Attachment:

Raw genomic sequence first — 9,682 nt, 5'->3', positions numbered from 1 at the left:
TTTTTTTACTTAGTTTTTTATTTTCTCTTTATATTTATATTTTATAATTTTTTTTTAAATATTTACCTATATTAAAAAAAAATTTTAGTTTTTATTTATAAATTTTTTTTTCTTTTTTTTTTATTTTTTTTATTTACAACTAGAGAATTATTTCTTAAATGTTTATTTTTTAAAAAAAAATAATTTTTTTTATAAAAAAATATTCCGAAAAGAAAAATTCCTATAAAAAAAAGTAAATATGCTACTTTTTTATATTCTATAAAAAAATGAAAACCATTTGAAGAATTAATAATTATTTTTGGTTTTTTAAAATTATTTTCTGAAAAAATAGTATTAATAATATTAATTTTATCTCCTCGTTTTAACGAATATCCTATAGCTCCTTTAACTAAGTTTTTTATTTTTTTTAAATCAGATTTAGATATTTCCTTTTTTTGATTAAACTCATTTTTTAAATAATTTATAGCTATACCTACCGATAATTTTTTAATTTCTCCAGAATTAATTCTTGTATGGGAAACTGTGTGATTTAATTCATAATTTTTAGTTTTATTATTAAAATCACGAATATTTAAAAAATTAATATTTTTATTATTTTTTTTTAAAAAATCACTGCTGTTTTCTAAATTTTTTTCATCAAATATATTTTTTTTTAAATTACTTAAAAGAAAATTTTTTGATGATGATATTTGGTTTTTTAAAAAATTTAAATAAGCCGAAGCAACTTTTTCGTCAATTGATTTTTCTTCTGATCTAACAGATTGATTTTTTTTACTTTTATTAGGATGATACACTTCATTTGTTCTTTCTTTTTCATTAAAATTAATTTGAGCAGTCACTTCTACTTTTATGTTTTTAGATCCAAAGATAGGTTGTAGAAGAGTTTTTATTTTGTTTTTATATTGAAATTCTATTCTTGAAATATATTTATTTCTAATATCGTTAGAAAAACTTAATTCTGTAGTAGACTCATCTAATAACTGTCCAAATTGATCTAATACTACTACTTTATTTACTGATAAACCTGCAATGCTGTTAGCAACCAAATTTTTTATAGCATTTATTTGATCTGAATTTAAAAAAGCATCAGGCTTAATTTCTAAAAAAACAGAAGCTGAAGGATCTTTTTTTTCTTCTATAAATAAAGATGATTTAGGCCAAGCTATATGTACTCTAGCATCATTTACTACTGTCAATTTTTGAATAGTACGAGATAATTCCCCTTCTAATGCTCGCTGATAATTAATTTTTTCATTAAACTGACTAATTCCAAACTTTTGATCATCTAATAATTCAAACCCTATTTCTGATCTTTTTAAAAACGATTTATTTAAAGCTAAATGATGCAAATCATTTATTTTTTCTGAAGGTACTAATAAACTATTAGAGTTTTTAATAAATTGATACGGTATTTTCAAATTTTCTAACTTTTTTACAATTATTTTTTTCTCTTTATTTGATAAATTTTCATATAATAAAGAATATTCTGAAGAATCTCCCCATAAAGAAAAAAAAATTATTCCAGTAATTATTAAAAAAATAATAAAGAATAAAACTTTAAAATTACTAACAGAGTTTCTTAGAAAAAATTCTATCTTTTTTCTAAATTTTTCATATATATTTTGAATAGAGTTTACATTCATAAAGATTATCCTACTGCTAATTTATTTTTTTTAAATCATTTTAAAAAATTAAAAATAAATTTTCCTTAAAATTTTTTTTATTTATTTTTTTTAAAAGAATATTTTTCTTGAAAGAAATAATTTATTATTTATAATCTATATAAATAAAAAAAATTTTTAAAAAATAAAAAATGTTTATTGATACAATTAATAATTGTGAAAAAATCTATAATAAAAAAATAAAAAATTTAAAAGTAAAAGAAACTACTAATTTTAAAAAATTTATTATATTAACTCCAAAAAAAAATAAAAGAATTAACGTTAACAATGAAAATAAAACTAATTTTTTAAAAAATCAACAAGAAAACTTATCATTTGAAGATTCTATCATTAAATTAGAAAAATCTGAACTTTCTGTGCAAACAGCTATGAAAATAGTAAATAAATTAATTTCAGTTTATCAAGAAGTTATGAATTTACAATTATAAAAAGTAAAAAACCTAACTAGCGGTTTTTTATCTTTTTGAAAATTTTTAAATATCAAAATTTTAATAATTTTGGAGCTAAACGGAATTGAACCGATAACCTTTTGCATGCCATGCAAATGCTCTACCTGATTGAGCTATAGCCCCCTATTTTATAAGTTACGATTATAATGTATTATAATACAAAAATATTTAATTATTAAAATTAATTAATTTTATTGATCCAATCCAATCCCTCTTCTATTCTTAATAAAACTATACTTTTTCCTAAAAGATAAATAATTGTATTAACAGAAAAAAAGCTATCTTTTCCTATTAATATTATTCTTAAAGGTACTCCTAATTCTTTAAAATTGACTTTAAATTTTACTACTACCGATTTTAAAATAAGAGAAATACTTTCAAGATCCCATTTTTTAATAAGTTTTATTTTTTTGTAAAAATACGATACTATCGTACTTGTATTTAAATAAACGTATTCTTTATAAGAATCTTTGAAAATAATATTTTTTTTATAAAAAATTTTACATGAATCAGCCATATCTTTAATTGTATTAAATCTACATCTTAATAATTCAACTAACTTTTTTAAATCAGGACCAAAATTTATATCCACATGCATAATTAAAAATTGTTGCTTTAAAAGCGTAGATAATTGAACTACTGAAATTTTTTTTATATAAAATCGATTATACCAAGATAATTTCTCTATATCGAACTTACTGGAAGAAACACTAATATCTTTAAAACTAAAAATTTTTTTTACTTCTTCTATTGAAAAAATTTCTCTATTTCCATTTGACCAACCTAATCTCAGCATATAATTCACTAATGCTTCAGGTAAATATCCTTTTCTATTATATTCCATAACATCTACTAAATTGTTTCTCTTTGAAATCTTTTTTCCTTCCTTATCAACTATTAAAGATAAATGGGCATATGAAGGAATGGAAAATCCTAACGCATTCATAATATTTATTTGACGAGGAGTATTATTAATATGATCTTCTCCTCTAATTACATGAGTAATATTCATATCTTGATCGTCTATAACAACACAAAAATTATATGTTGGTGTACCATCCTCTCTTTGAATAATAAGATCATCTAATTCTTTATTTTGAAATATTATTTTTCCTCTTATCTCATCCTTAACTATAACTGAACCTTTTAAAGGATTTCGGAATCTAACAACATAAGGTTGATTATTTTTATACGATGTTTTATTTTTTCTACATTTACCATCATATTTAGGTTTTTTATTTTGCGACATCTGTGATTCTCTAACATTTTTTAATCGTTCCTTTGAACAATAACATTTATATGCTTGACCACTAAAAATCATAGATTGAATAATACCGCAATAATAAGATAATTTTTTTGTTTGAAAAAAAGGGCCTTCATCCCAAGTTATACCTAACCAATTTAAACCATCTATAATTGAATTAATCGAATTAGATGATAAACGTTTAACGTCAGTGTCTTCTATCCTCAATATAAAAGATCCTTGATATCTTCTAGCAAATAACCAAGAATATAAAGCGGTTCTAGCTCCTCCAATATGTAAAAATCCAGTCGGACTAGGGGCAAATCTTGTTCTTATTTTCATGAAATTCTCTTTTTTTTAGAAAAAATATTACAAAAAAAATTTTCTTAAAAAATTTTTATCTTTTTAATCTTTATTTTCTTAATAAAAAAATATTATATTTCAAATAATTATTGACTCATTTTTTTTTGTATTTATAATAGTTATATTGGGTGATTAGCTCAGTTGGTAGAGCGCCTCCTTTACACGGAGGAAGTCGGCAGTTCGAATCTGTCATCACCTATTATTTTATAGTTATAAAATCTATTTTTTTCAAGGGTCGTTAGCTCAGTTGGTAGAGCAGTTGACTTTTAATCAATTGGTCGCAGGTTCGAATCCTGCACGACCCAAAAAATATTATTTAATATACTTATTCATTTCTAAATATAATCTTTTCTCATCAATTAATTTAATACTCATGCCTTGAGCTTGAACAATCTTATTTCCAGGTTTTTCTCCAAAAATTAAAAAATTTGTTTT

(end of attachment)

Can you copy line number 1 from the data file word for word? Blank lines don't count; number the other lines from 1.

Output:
Raw genomic sequence first — 9,682 nt, 5'->3', positions numbered from 1 at the left: